Keller Estate La Cruz Vineyard Chardonnay 2004
The winemaking philosophy at Keller Estate is simple: they respect the terrior that is characteristic of this vineyard estate and they minimize the handling and manipulation of the grapes to preserve the quality. They have pursued a blueprint of clonal diversity based on the altitude, orientation and soil composition of each vineyard block that is best for each individual clone. This clonal diversity provides the textures, flavors and aromas with which to build complexity into the wines. Winemaker Michael McNeill spends considerable time in the vineyard, assessing crop levels, canopy management and irrigation timing. However, his most important decision comes from tasting the ripening fruit over and over again – the optimal time to harvest.
A vast appellation covering Sonoma County’s Pacific coastline, the Sonoma Coast AVA runs all the way from the Mendocino County border, south to the San Pablo Bay. The region can actually be divided into two sections—the actual coastal vineyards, marked by marine soils, cool temperatures and saline ocean breezes—and the warmer, drier vineyards further inland, which are still heavily influenced by the Pacific but not quite with same intensity.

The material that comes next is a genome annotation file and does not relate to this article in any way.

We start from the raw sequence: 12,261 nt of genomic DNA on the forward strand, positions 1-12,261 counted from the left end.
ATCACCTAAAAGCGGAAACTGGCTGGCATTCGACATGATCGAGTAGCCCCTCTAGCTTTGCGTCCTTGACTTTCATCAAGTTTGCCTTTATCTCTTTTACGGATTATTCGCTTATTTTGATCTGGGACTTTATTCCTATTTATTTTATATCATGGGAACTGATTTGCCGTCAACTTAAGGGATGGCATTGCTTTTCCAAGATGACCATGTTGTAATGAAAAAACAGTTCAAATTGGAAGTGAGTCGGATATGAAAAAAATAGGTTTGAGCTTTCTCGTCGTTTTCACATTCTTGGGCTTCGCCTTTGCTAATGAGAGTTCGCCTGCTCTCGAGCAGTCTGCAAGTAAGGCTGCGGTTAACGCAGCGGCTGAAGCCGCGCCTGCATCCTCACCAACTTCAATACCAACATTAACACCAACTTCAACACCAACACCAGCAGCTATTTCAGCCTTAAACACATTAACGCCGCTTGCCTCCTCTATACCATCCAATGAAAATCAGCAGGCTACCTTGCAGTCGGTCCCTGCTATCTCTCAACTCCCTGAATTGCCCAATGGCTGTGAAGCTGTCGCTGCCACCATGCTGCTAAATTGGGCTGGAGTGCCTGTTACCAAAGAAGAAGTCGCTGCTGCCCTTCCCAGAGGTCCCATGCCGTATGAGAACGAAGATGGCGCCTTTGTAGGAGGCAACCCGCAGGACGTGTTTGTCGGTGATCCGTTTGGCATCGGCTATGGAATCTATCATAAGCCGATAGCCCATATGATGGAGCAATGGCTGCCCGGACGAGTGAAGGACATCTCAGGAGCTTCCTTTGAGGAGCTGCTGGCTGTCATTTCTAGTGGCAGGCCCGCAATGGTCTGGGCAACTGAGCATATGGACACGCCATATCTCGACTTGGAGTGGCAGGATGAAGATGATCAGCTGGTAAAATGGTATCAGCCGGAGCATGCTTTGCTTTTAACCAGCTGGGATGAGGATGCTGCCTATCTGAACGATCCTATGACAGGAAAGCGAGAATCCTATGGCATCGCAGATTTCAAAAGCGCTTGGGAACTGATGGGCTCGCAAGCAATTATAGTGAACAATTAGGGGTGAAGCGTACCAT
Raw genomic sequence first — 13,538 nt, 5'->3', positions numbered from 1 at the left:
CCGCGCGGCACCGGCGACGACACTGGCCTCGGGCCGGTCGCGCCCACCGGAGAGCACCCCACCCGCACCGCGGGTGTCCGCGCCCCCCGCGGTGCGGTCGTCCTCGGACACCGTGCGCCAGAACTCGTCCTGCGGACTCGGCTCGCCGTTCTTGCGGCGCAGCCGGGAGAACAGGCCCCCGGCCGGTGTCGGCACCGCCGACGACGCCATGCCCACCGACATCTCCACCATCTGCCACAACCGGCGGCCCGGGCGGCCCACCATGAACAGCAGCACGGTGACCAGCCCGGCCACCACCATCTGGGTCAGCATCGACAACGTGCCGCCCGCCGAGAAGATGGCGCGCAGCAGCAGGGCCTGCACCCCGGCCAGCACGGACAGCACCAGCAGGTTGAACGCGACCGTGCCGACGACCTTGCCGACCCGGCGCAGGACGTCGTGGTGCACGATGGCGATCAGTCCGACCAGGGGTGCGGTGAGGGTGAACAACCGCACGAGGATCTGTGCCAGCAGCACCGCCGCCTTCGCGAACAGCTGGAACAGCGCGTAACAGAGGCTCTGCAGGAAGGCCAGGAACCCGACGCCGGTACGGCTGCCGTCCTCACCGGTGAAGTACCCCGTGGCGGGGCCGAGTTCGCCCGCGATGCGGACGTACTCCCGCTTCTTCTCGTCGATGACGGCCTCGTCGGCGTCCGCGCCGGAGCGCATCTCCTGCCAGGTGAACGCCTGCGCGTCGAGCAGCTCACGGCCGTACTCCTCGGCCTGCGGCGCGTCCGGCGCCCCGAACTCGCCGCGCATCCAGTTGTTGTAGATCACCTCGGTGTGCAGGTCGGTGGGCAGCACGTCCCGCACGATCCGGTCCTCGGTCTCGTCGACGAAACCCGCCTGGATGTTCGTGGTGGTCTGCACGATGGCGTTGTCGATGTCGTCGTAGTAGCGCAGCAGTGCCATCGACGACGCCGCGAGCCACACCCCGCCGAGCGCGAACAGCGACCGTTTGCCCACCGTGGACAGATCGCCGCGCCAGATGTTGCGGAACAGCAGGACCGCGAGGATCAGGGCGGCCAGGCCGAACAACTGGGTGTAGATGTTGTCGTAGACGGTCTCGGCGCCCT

Contained within the appellation are the much smaller Fort Ross-Seaview and Petaluma Gap AVAs.
One of the most popular and versatile white wine grapes, Chardonnay offers a wide range of flavors and styles depending on where it is grown and how it is made. While it tends to flourish in most environments, Chardonnay from its Burgundian homeland produces some of the most remarkable and longest lived examples. California produces both oaky, buttery styles and leaner, European-inspired wines. Somm Secret—The Burgundian subregion of Chablis, while typically using older oak barrels, produces a bright style similar to the unoaked style. Anyone who doesn't like oaky Chardonnay would likely enjoy Chablis.